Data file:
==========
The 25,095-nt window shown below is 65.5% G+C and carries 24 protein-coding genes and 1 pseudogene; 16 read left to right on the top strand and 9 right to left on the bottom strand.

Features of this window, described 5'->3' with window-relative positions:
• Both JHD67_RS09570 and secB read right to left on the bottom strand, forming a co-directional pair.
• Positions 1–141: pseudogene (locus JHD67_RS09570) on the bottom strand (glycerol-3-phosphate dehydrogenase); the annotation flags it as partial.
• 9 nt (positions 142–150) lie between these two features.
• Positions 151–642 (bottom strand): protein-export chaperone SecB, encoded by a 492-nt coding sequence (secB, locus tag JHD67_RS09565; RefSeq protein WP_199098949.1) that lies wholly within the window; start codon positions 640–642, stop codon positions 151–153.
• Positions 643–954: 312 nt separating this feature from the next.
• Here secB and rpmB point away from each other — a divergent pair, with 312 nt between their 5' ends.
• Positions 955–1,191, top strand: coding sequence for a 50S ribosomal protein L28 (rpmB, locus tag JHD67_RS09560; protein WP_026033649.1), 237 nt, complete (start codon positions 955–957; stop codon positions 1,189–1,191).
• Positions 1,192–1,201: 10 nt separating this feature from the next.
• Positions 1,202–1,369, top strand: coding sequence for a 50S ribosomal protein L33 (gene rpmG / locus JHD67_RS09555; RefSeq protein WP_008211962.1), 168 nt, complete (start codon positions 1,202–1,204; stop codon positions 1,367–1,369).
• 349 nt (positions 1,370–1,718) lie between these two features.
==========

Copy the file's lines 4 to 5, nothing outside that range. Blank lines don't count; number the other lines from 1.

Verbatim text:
• Positions 1–141: pseudogene (locus JHD67_RS09570) on the bottom strand (glycerol-3-phosphate dehydrogenase); the annotation flags it as partial.
• 9 nt (positions 142–150) lie between these two features.